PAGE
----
November 11, 2012

A00 at FTDNA2012: history in the making?

I've been following the #FTDNA2012 tag on twitter where Dr. Mike Hammer has been  talking about A00, the new most basal clade of the human Y-chromosome phylogeny. Apparently, 338ky old Y-chromosome ancestor for modern humans, at 98% confidence, with most basal clade found in western Cameroon and in African Americans separated by ~500 years from Cameroonian chromosome.

Root of human Y-chromosome phylogeny is now much older than both mtDNA Eve and first modern human fossils.

Conference attendees feel free to correct/supplement my understanding of what was said.

UPDATE: With respect to the confidence interval, Bonnie Schrack says:
The 338,000 years ago figure was the median (middle) of the confidence interval, which I believe was 95%, and not 98%. The lower limit of the confidence interval was still a bit over 200,000, I think -- that is, still before the time when fossils have been found showing fully anatomically modern features. Mike specifically said that even if the true age of A00 varied by 10 or 20% from the estimate, it would still be before the time when anatomically modern humans are thought to have appeared. I don't remember the upper limit too clearly, but as I recall, it was over 500,000 ybp.
UPDATE II: There is some uncertainty about the level of significance, with different people remembering anything from 90-98%. Some newer information from Tim Janzen:
Michael gave a TMRCA estimate of 338,000 years with a confidence interval range of 246,000 and 563,000 years for the A00/A0 node. He gave a TMRCA estimate of 202,000 years with a confidence interval range of 133,000 to 366,000 years for the A0/R-M269 node.
I guess we will have to wait for the publication to see the exact numbers, but it certainly appears that A00 branched off from the rest of mankind at an age that is much earlier than the next most basal clade (A0).

15 comments:

Vincent said...

I smell an "evolutionary" mutation rate. I hope I'm wrong.

Dienekes said...

I smell an "evolutionary" mutation rate. I hope I'm wrong.

The tweets mentioned # of SNPs from Chimp, Gorilla, and an R1a, so you probably are.

Mike Keesey said...

Forgive my ignorance -- what is an ""evolutionary" mutation rate"? Do you mean one not calibrated on fossil dates?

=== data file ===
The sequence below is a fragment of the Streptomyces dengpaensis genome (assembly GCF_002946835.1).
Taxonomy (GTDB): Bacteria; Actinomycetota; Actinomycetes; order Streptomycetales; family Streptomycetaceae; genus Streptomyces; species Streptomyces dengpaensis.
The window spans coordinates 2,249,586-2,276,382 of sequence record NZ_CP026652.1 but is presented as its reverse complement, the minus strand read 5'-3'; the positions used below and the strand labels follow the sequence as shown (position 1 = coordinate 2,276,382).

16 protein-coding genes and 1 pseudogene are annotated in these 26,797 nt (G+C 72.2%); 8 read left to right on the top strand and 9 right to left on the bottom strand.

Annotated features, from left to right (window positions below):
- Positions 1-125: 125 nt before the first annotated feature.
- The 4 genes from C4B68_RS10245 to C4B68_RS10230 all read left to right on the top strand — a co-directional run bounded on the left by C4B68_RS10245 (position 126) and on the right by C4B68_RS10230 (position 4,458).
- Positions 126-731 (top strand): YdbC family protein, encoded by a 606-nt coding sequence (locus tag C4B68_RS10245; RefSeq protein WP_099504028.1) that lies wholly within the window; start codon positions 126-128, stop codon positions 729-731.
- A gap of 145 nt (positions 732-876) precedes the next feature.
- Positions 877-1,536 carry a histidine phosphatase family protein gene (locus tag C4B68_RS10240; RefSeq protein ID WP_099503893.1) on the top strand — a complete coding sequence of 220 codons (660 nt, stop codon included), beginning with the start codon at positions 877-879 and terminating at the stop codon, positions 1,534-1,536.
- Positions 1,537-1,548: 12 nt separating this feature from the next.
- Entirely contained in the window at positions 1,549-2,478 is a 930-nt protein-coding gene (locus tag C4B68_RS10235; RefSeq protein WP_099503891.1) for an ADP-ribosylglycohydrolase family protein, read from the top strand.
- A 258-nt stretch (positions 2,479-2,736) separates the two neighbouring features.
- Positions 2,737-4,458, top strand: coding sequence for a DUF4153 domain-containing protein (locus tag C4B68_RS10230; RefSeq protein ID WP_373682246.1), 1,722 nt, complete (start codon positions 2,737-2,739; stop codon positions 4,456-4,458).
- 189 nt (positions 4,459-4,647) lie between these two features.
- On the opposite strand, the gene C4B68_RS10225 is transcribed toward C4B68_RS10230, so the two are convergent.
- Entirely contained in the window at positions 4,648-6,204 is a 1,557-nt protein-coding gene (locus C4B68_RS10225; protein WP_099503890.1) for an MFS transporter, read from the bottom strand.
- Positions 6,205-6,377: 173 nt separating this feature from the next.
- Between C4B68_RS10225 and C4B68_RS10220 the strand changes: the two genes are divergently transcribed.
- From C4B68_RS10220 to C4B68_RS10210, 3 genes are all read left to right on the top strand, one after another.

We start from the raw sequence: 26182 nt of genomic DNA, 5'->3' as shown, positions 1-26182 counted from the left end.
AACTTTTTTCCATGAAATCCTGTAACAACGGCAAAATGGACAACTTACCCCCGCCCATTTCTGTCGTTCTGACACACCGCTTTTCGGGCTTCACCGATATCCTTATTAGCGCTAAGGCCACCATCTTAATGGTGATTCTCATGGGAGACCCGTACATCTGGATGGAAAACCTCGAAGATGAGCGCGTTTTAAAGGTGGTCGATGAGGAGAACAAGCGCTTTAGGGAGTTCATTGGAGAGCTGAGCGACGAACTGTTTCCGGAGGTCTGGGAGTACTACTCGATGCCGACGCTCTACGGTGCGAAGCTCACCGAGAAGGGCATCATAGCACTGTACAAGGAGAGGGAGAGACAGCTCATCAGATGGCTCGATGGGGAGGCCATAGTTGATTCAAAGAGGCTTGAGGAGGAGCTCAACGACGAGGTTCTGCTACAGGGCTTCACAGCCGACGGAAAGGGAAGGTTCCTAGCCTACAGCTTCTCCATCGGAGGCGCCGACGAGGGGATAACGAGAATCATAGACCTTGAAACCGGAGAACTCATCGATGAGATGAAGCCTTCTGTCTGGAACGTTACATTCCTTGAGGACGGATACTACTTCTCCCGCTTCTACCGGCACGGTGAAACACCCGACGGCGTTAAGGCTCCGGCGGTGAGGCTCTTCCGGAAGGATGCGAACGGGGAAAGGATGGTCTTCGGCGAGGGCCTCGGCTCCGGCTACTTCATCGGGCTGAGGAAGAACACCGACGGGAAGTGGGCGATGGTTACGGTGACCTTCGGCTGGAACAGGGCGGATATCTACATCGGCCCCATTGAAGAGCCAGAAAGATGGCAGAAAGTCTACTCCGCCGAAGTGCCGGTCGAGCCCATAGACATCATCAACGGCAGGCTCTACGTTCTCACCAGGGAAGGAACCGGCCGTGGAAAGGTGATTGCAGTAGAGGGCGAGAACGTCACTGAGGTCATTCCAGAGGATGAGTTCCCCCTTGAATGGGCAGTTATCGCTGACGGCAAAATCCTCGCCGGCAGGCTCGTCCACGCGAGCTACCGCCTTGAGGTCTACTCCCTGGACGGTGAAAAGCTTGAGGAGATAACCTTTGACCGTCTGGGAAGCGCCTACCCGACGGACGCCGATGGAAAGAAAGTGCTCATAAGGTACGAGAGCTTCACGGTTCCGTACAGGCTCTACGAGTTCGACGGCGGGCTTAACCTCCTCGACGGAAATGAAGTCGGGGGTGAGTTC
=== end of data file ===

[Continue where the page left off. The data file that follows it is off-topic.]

Vincent said...

They also mentioned ySearch.

Matty K said...

Sounds like one of those "everything you know is wrong" discoveries....

terryt said...

And even if the date is out by some order of magnitude, it still places Y-DNA 'Adam' before any realistic development of 'Modern' humanity.

The '>338ky old Y-chromosome ancestor for modern humans' makes sense. Obviously the 'modern' human Y-DNA must have some sort of ancestor, as must the modern mt-DNA lines. That it is West African is easily as interesting as any date proposed for it.

n/a said...

Slides: http://prezi.com/kz2c-q4b-_m1/a00-on-the-y-haplogroup-tree/

"A00 on the Y Haplogroup Tree
A new view on African origins from a Y chromosome perspective
by Thomas Krahn on 12 November 2012"

eurologist said...

Also, now we are getting towards the time frame when European, SW Asian, and N African lineages decoupled because of increasingly poor climatic conditions, save a few opportunities of exchange every 100,00 or 50,000 years.

This is exactly the time heidelbergensis separated from the African and European continents, and henceforth Neanderthals developed as a mostly isolated subset.

BES said...

It was an R2, not an R1a. I don't know, you may consider it evolutionary, but the mutation rate being used is based on recently published work. Mike Hammer didn't write any of the tweets, many mistakes went out in the details of people's tweets. What several intelligent observers have commented, who did see Hammer's presentation is that it's the _relative_ ages of the clades, based on the SNPs on each branch, that are definitely very interesting, regardless of what mutation rate you care to use.

Debbie Kennett said...

The discovery of the new SNPs at the root of the Y-tree has been made through Family Tree DNA's Walk through the Y programme:

http://www.isogg.org/wiki/Walk_Through_the_Y

The testing was done through the haplogroup A project run by volunteer project administrator Bonnie Schrack.

A paper is apparently going to be submitted to a scientific journal in the next couple of weeks and all will be revealed when this has been published.

Annie Mouse said...

I dont have a problem with this estimate. But it is worth noting that the Cameroon is a uranium rich country and this can distort mutation rates.

terryt said...

"the _relative_ ages of the clades, based on the SNPs on each branch, that are definitely very interesting, regardless of what mutation rate you care to use".

Yes. Too often people dismiss papers such as this as examples of 'molecular-clockology', thus giving them an excuse to ignore the main points.

Ponto said...

According to John Hawks, Neanderthals are not an isolated subset, but a group of hominins that covered a 7000km stretch of territory from Europe to Asia.

Finding the most basal haplogroup for male humankind is all very well, but the process of "walking thru' the Y" is so tediously slow - it has taken years and involved a lot of expense.

eurologist said...

According to John Hawks, Neanderthals are not an isolated subset, but a group of hominins that covered a 7000km stretch of territory from Europe to Asia.

Ponto, regardless of their geographical extent, they were/are still isolated if they had low genetic diversity (which seems to be the case) and little impact on modern human DNA (which seems to be the case).

BES said...

Introgression concept diagram now available.
http://www.haplogroup-a.com/

Bonnie